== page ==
A Fierce Green Fire
6 x 9
6 x 9
In A Fierce Green Fire, renowned environmental journalist Philip Shabecoff presents the definitive history of American environmentalism from the earliest days of the republic to the present. He offers a sweeping overview of the contemporary environmental movement and the political, economic, social and ethical forces that have shaped it. More importantly, he considers what today's environmental movement needs to do if it is to fight off the powerful forces that oppose it and succeed in its mission of protecting the American people, their habitat, and their future.
Shabecoff traces the ecological transformation of North America as a result of the mass migration of Europeans to the New World, showing how the environmental impulse slowly formed among a growing number of Americans until, by the last third of the 20th Century, environmentalism emerged as a major social and cultural movement. The efforts of key environmental figures -- among them Henry David Thoreau, George Perkins Marsh, Theodore Roosevelt, Gifford Pinchot, John Muir, Aldo Leopold, David Brower, Barry Commoner, and Rachel Carson -- are examined. So, too, are the activities of non-governmental environmental groups as well as government agencies such as the EPA and Interior Department, along with grassroots efforts of Americans in communities across the country. The author also describes the economic and ideological forces aligned against environmentalism and their increasing successes in recent decades.
Originally published in 1993, this new edition brings the story up to date with an analysis of how the administration of George W. Bush is seeking to dismantle a half-century of progress in protecting the land and its people, and a consideration of the growing international effort to protect Earth's life-support systems and the obstacles that the United States government is placing before that effort. In a forward-looking final chapter, Shabecoff casts a cold eye on just what the environmental movement must do to address the challenges it faces.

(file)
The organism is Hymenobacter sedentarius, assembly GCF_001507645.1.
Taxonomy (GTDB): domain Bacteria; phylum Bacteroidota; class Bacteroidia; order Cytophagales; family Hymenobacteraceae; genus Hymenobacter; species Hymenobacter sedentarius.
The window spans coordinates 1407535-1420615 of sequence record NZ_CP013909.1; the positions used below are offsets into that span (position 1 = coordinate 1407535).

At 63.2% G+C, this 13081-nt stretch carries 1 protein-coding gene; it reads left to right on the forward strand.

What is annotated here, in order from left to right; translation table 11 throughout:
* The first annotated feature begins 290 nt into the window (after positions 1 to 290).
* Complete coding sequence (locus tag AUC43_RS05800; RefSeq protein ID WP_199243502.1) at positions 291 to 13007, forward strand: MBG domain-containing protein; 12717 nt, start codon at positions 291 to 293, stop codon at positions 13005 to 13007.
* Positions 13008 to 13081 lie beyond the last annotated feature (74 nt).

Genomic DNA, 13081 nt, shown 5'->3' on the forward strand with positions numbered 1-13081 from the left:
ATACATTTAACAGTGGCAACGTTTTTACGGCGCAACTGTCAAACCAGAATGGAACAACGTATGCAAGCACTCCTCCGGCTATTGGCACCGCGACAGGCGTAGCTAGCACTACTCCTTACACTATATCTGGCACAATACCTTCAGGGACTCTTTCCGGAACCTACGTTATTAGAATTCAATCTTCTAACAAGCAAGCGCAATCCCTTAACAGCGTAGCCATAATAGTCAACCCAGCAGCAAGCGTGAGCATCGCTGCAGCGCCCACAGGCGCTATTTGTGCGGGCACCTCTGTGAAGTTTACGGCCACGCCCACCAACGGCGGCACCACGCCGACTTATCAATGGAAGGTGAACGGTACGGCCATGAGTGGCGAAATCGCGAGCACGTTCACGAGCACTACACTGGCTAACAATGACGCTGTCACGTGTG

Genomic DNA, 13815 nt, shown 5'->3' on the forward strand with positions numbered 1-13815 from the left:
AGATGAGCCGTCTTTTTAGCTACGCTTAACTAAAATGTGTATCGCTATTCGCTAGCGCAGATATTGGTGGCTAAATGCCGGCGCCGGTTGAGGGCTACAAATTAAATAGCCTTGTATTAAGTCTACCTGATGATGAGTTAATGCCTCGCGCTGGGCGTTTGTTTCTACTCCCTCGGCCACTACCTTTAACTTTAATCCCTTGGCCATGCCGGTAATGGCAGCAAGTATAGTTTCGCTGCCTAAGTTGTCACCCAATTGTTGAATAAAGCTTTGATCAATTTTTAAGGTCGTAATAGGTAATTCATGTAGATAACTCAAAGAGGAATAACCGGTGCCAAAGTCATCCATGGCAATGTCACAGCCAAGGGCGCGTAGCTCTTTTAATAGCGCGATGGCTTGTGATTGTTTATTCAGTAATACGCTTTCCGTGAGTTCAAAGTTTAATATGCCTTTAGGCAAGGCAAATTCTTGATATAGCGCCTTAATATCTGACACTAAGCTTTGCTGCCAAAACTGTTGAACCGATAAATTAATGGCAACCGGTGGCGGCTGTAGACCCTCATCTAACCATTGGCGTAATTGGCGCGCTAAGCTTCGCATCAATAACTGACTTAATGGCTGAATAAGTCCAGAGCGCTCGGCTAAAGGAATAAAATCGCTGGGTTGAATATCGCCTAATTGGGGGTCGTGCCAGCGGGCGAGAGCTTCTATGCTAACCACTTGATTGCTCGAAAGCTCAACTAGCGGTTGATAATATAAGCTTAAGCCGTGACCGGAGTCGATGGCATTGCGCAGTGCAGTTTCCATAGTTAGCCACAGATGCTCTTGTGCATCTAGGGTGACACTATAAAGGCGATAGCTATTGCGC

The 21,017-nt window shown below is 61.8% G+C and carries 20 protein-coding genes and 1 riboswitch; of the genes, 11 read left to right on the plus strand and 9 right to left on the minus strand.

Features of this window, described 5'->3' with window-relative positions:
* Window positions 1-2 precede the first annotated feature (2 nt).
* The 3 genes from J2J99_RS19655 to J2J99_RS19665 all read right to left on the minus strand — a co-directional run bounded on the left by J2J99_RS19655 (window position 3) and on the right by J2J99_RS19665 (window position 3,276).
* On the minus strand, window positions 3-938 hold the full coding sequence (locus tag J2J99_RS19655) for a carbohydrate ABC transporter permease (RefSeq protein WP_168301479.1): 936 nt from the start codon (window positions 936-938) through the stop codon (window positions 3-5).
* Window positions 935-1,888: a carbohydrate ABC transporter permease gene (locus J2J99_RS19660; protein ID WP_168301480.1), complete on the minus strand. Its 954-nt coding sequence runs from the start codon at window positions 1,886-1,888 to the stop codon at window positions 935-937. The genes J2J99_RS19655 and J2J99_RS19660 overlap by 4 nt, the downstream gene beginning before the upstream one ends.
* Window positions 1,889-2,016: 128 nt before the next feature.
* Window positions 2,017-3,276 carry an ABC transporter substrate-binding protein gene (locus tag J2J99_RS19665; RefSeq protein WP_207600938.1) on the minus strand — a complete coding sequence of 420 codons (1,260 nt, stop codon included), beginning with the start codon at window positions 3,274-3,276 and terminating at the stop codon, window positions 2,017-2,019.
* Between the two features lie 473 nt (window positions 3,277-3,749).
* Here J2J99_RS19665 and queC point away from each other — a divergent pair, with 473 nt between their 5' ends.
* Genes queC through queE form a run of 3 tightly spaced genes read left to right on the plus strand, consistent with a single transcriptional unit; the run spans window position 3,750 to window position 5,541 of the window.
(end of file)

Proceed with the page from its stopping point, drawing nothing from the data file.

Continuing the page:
Now, at this time when environmental law, institutions, and values are under increased attack -- and opponents of environmentalism are enjoying overwhelming political and economic power -- A Fierce Green Fire is a vital reminder of how far we have come in protecting our environment and how much we have to lose.
Foreword to the Second Edition
Chapter 1. The Garden and the Wilderness
Chapter 2. Subduing Nature
Chapter 3. The Awakening
Chapter 4. Keepers of the House
Chapter 5. Saving Ourselves
Chapter 6. The Environmental Revolution
Chpater 7. Saving Land
Chapter 8. Saving Life
Chapter 9. The Search for Pax Gaia
Chapter 10. The Counterrevolution
Chapter 11. The New People's Army
Chapter 12. The Third Wave
Chapter 13. Ebb Tide
Chapter 14. Rebuilding the House
What does it mean to be wild? Philip Shabecoff begins A Fierce Green Fire: The American Environmental Movement with an enchanting tour of the Americas before their discovery by the West and explores how the land, and our relationship with it, has changed in the past half millennium. It's a thoughtful counterpart to last week's feature from Protecting the Wild.
Publicity and marketing associate at Island Press; avid reader and tea drinker.